As Coronavirus Outbreak Hit, Trump Administration Refused To Ease Hand Sanitizer Tariffs

Trump's anti-China trade advisor, Peter Navarro, is now playing a major role in the White House's coronavirus response. What could go wrong?


It was quite clear by March 5 that the COVID-19 outbreak was going to be trouble. At least 200 Americans in 17 states were already infected with the virus. The Dow Jones fell by more than 1,000 points that day. Vice President Mike Pence admitted there would not be enough coronavirus test kits available to meet growing demand.

And on that same day, the federal government rejected a request from Gojo Industries, the company that makes Purell hand sanitizer, to exempt some of its products from the 25 percent tariffs that President Donald Trump imposed in 2018. Specifically, the company was seeking to avoid paying tariffs on automated dispensers, which are assembled in the United States but depend on electronic parts manufactured in China.

"Your request was denied because the request failed to show that the imposition of additional duties on the particular product would cause severe economic harm to you or other U.S. interests," wrote Joseph Barloon, general counsel for the Office of the U.S. Trade Representative.

The process for gaining an exemption from Trump's anti-China tariffs is a complex, opaque process with no due process for businesses whose requests are denied. The system gives the executive branch unilateral authority to determine what products get taxed and which do not.

Gojo Industries applied for that exemption in 2019, before the coronavirus was a threat or there was a shortage of hand sanitizer on American store shelves. But the March 5 rejection demonstrates acutely how Trump's trade policies undermined U.S. public health in advance of the outbreak by forcing American consumers and businesses to pay higher prices for goods needed to fight the outbreak, likely resulting in lower inventories.

The rejection also shows that, even as the coronavirus was starting to have an impact in America, the administration was still working to keep trade barriers raised. Less than a week later, on March 10, the administration would issue a blanket exemption for many medical goods and equipment imported from China.

The Trump administration imposed tariffs on hand sanitizer, patient monitors, thermometers, oxygen concentrators, medical protective clothing, and sterile gloves in three phases since July 2018. Those tariffs were imposed despite repeated warnings from medical professionals that they would disrupt supply chains and erode the health care industry's ability to respond to a crisis.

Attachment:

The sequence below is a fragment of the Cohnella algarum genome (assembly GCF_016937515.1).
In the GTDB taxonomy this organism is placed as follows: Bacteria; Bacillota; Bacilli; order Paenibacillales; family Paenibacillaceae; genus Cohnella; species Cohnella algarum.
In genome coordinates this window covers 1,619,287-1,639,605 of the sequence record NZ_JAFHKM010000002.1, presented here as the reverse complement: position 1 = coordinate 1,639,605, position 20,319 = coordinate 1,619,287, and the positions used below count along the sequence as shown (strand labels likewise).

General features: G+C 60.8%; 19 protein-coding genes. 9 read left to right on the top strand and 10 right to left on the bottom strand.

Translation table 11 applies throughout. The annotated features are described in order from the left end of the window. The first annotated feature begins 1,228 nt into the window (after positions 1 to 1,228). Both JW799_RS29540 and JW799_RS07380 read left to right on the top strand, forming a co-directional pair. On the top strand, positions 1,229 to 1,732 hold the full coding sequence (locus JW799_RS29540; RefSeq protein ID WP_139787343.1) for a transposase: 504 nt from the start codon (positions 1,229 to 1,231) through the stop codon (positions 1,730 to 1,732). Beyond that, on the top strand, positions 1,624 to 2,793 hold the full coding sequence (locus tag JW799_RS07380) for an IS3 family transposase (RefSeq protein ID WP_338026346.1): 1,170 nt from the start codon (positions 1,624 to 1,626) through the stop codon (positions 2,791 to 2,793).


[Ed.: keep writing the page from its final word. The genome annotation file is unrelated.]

According to research from the Peterson Institute of International Economics, imports of Chinese-made medical products fell by 16 percent from 2017 (the last full year before Trump's tariffs) to 2019.

The administration's protectionist policies "can only happen by imposing wrenching costs on businesses and consumers throughout the economy," says Dan Ikenson, director of the center for trade policy studies at the Cato Institute. "It is shocking, though, that they will even go so far as to sacrifice public health and undermine efforts to contain the pandemic in service to their evil ideology."

U.S. Trade Representative Robert Lighthizer defended the decision to impose those tariffs in op-ed for The Wall Street Journal. "By encouraging diversification of supply chains and—better yet—more manufacturing in the U.S., President Trump's economic and trade policies are helping" reduce America's vulnerability of having to import medical goods from other countries, Lighthizer argued.

But in requesting an exemption for their automated dispensers, Gojo Industries made it clear that moving production back to the United States was not possible.

"Attempts by GOJO to unilaterally move production out of China would require reverse engineering of the RFID chip that is manufactured by a Canadian company in China," the company wrote in its application. "Such action would violate their intellectual property. GOJO does not control the ability to move that production."

Moving production to another country was similarly out of the question.

"Third country sourcing is being explored but changing source requires time and money. An exclusion protects the existing supply chain for the U.S. manufactured product," the company explained in its request.

Nevertheless, the request was denied.